If you think you’re experiencing an allergic skin reaction, be sure to seek out professional help from a dermatologist. Even if you’re nervous about venturing out to a doctor’s office, Dr. Davis notes that her Minneapolis practice has been offering e-visits which have been, in her words, “freaking fantastic!” She notes that insurance is covering the online sessions, care can be delivered quickly and there’s always the potential for an in-person follow-up, so check with your local dermatologist.
How do I avoid and treat maskne?
Not all acne is the same and it should not be treated the same; the same goes for maskne. Dr. Davis says she’s dealt with both acne rosacea (“inflammatory acne exacerbated by heat and humidity of occlusive masks”) and acne vulgaris (“pimples and plugs from excess oil”) in the current mask-wearing age, but notes people should seek a professional opinion if their acne doesn’t go away. If face wash isn’t part of your regular grooming arsenal, she says to use a mild cleanser like Cetaphil twice a day, which may solve your problem.
What sunscreens go well with masks?
The biggest conversation around sunscreen in recent years has been mineral versus chemical. Basically, chemical sunscreens are the most popular products you’ll find on shelves, available from companies like Banana Boat and Coppertone, but some of them are being banned because they’re unsafe for marine life. Mineral sunscreens are generally considered to be friendlier to oceans and the environment, but in terms of protecting you from skin cancer while wearing a mask, Dr. Davis says you’ll be better off with chemical versions.
“Mineral-based sunscreens sit on top of the skin and could be rubbed off by the mask. Chemical-based sunscreens absorb into the skin and generally provide longer-lasting protection,” she says. “Brands that are generally well tolerated by sensitive skin include Vanicream and Cetaphil.” If you have a favorite brand already, she suggests using SPF 30 or higher for normal daily use. And yes, you should be applying sunscreen on your face every day. However, Dr. Davis also notes that if you’re wearing a snug-fitting or tightly sealed mask, you could develop a sensitivity to the sunscreen.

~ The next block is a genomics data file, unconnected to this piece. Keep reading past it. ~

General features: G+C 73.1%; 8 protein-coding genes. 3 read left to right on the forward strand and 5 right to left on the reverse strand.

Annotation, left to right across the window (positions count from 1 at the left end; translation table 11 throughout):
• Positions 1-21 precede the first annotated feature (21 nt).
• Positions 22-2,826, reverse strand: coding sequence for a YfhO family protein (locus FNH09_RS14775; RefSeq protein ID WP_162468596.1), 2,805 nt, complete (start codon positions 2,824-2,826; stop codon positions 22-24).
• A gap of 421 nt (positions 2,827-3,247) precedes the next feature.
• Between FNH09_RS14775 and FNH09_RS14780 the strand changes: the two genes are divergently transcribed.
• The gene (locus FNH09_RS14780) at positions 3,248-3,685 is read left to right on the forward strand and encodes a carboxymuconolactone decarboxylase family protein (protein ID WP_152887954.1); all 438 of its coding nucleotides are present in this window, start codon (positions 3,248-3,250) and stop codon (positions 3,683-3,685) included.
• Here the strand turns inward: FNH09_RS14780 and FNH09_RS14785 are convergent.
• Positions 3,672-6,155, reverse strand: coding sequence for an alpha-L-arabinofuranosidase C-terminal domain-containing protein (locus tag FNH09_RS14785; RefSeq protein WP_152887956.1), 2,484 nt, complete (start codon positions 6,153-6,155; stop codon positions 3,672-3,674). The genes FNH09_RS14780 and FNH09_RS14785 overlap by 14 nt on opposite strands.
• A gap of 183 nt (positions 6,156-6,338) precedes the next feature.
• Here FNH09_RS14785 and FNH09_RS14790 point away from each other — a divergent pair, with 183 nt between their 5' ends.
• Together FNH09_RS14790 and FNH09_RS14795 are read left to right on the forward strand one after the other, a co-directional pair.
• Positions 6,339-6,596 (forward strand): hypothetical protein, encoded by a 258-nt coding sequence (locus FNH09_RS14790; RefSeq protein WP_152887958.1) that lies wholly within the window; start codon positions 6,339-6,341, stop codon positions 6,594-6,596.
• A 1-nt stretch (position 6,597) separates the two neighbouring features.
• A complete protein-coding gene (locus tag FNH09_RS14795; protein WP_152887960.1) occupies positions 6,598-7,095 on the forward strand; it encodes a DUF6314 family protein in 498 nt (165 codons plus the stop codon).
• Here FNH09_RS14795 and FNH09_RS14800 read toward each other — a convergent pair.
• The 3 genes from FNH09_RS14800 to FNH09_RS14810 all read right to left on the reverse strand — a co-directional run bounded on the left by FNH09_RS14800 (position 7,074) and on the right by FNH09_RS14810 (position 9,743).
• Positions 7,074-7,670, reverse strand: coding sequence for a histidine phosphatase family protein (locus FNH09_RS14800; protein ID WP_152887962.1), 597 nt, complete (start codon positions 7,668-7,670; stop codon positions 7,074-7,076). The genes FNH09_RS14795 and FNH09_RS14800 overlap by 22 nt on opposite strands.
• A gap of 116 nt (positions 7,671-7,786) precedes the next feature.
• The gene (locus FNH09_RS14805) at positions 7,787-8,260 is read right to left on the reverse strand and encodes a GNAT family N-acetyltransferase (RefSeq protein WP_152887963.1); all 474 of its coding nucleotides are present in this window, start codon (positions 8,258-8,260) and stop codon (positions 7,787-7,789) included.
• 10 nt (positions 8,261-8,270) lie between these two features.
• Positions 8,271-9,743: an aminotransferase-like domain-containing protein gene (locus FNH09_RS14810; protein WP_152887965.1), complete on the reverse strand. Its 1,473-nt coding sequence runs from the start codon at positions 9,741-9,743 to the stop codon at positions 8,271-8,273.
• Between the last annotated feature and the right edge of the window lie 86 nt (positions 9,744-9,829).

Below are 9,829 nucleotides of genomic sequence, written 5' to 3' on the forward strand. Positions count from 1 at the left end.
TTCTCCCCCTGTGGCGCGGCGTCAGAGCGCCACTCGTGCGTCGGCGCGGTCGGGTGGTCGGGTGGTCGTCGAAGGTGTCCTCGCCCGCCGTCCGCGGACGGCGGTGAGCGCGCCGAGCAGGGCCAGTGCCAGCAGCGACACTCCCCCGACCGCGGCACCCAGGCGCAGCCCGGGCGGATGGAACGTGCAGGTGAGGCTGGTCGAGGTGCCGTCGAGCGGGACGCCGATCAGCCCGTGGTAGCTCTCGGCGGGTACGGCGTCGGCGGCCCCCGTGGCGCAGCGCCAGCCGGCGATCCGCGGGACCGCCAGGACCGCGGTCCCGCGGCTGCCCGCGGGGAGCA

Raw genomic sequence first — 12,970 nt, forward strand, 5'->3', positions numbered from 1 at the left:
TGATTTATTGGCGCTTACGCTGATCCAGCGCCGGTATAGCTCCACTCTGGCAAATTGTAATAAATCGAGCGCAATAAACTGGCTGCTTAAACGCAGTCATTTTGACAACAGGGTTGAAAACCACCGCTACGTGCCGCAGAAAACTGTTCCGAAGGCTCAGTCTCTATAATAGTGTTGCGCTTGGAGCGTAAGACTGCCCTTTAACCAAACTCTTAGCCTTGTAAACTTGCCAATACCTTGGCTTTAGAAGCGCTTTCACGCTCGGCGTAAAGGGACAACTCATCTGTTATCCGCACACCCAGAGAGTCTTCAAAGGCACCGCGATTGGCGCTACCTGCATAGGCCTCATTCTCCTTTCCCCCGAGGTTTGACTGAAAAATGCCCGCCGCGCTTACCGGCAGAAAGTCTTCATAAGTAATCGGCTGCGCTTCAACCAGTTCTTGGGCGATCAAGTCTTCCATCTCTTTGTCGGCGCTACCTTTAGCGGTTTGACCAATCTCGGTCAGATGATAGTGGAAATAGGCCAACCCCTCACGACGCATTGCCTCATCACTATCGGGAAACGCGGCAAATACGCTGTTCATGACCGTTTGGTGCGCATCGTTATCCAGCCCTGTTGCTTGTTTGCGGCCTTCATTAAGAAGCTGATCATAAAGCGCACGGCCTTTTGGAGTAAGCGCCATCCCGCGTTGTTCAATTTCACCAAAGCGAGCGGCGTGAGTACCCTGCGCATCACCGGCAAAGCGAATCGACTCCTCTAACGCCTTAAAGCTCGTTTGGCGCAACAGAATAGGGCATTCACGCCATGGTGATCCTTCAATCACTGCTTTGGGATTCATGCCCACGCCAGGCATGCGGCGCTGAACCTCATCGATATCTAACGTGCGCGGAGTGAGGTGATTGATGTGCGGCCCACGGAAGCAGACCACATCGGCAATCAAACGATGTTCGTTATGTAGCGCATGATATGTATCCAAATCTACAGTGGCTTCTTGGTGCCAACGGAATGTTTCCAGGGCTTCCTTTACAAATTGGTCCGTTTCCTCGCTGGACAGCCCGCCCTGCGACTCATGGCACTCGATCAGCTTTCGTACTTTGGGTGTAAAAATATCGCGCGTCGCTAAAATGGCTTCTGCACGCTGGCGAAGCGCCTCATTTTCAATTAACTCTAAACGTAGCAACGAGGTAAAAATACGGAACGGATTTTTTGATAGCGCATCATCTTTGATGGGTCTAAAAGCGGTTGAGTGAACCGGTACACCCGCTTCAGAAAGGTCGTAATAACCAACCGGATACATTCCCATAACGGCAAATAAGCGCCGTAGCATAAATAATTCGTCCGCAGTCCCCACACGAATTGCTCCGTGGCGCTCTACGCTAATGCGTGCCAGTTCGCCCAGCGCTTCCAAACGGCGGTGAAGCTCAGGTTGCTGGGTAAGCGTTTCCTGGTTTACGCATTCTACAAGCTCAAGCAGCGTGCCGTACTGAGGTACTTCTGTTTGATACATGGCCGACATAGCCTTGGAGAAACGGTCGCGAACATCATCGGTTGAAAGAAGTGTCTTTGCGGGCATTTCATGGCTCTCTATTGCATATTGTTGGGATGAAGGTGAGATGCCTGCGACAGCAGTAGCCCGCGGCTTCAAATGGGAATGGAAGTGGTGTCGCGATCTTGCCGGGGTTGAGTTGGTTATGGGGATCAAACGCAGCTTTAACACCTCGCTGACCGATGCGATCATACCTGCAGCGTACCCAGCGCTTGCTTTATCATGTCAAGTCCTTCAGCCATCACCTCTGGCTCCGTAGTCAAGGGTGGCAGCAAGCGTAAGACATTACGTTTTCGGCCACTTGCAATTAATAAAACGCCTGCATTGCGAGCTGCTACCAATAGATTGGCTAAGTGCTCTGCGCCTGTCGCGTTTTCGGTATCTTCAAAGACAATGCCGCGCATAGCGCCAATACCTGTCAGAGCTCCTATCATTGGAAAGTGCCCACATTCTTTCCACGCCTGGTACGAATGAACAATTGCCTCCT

If you do end up with an unfortunate mask-shaped sunburn, the dermatologist-recommended salve is a cool, moist compress on the burn over a thin layer of 1% Hydrocortisone cream, which is available over the counter at local drugstores.
What other skin issues should I be aware of?
If you’ve got facial hair, you may be having problems with beard folliculitis, which is basically inflammation or infection in the hair follicles, similar to razor bumps. Dr. Davis says men have been experiencing this issue when short whiskers get caught in masks as their facial hair grows out. To avoid it, she advocates for beard commitment: either let it grow out or keep a close shave. “It’s that five o’clock shadow or weekend of not shaving that is the stuff which gets caught and causes folliculitis,” she says.
In a similar vein, the last issue she’s noticed is seborrheic dermatitis, which is a condition that generally leads to dandruff on the scalp but can also manifest in dandruff of the face (yes, 2020 is only getting worse). Thankfully, the solution is generally simple. “People are skipping showers during the pandemic and we’re seeing a lot more dandruff,” Dr. Davis says. So to keep face dandruff at bay just do what she already recommended and wash your face at least once a day.